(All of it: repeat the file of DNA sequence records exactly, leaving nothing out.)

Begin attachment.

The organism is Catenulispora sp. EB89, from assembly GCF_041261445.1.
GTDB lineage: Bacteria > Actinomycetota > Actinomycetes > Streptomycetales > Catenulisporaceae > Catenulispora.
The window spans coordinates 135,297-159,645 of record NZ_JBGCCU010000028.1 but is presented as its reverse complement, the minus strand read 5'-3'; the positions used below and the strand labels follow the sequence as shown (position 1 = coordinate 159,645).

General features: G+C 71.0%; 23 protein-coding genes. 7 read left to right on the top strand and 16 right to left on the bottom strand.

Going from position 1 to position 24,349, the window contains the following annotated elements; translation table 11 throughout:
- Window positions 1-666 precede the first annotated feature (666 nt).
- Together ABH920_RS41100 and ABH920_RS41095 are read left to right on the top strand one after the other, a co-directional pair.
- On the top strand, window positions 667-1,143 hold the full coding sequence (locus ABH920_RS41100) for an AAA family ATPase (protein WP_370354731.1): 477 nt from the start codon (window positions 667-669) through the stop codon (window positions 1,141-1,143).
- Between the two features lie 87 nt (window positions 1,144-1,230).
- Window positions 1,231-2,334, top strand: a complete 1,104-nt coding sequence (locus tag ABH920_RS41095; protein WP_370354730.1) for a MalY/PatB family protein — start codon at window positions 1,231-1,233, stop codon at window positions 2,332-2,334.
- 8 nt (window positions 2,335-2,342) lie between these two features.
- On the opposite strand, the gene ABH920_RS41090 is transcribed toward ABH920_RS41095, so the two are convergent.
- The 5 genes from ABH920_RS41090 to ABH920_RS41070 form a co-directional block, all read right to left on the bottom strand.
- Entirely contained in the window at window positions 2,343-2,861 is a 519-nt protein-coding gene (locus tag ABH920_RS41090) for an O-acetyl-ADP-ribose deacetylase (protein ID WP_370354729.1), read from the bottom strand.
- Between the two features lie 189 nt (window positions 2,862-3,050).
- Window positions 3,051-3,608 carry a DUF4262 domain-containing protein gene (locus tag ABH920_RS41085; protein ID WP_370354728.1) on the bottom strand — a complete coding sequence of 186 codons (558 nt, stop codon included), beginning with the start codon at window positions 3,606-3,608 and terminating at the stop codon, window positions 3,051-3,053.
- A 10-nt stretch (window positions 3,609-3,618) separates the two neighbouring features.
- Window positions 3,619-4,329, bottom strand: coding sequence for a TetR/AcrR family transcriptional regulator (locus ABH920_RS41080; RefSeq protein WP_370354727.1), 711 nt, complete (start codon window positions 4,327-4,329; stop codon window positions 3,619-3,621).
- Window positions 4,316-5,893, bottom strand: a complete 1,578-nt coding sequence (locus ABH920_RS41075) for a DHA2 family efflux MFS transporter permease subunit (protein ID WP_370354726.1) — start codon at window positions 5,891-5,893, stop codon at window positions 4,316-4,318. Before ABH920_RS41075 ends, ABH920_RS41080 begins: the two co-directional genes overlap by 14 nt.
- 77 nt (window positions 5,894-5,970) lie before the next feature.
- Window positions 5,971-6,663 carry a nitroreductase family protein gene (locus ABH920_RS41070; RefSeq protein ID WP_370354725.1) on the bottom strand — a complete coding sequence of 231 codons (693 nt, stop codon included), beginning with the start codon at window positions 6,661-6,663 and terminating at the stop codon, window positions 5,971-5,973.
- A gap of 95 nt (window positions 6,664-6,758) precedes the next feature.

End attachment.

The organism is Catenulispora sp. EB89, from assembly GCF_041261445.1.
GTDB lineage: Bacteria > Actinomycetota > Actinomycetes > Streptomycetales > Catenulisporaceae > Catenulispora.
The window spans coordinates 135,297-159,645 of record NZ_JBGCCU010000028.1 but is presented as its reverse complement, the minus strand read 5'-3'; the positions used below and the strand labels follow the sequence as shown (position 1 = coordinate 159,645).

General features: G+C 71.0%; 23 protein-coding genes. 7 read left to right on the top strand and 16 right to left on the bottom strand.

Going from position 1 to position 24,349, the window contains the following annotated elements; translation table 11 throughout:
- Window positions 1-666 precede the first annotated feature (666 nt).
- Together ABH920_RS41100 and ABH920_RS41095 are read left to right on the top strand one after the other, a co-directional pair.
- On the top strand, window positions 667-1,143 hold the full coding sequence (locus ABH920_RS41100) for an AAA family ATPase (protein WP_370354731.1): 477 nt from the start codon (window positions 667-669) through the stop codon (window positions 1,141-1,143).
- Between the two features lie 87 nt (window positions 1,144-1,230).
- Window positions 1,231-2,334, top strand: a complete 1,104-nt coding sequence (locus tag ABH920_RS41095; protein WP_370354730.1) for a MalY/PatB family protein — start codon at window positions 1,231-1,233, stop codon at window positions 2,332-2,334.
- 8 nt (window positions 2,335-2,342) lie between these two features.
- On the opposite strand, the gene ABH920_RS41090 is transcribed toward ABH920_RS41095, so the two are convergent.
- The 5 genes from ABH920_RS41090 to ABH920_RS41070 form a co-directional block, all read right to left on the bottom strand.
- Entirely contained in the window at window positions 2,343-2,861 is a 519-nt protein-coding gene (locus tag ABH920_RS41090) for an O-acetyl-ADP-ribose deacetylase (protein ID WP_370354729.1), read from the bottom strand.
- Between the two features lie 189 nt (window positions 2,862-3,050).
- Window positions 3,051-3,608 carry a DUF4262 domain-containing protein gene (locus tag ABH920_RS41085; protein ID WP_370354728.1) on the bottom strand — a complete coding sequence of 186 codons (558 nt, stop codon included), beginning with the start codon at window positions 3,606-3,608 and terminating at the stop codon, window positions 3,051-3,053.
- A 10-nt stretch (window positions 3,609-3,618) separates the two neighbouring features.
- Window positions 3,619-4,329, bottom strand: coding sequence for a TetR/AcrR family transcriptional regulator (locus ABH920_RS41080; RefSeq protein WP_370354727.1), 711 nt, complete (start codon window positions 4,327-4,329; stop codon window positions 3,619-3,621).
- Window positions 4,316-5,893, bottom strand: a complete 1,578-nt coding sequence (locus ABH920_RS41075) for a DHA2 family efflux MFS transporter permease subunit (protein ID WP_370354726.1) — start codon at window positions 5,891-5,893, stop codon at window positions 4,316-4,318. Before ABH920_RS41075 ends, ABH920_RS41080 begins: the two co-directional genes overlap by 14 nt.
- 77 nt (window positions 5,894-5,970) lie before the next feature.
- Window positions 5,971-6,663 carry a nitroreductase family protein gene (locus ABH920_RS41070; RefSeq protein ID WP_370354725.1) on the bottom strand — a complete coding sequence of 231 codons (693 nt, stop codon included), beginning with the start codon at window positions 6,661-6,663 and terminating at the stop codon, window positions 5,971-5,973.
- A gap of 95 nt (window positions 6,664-6,758) precedes the next feature.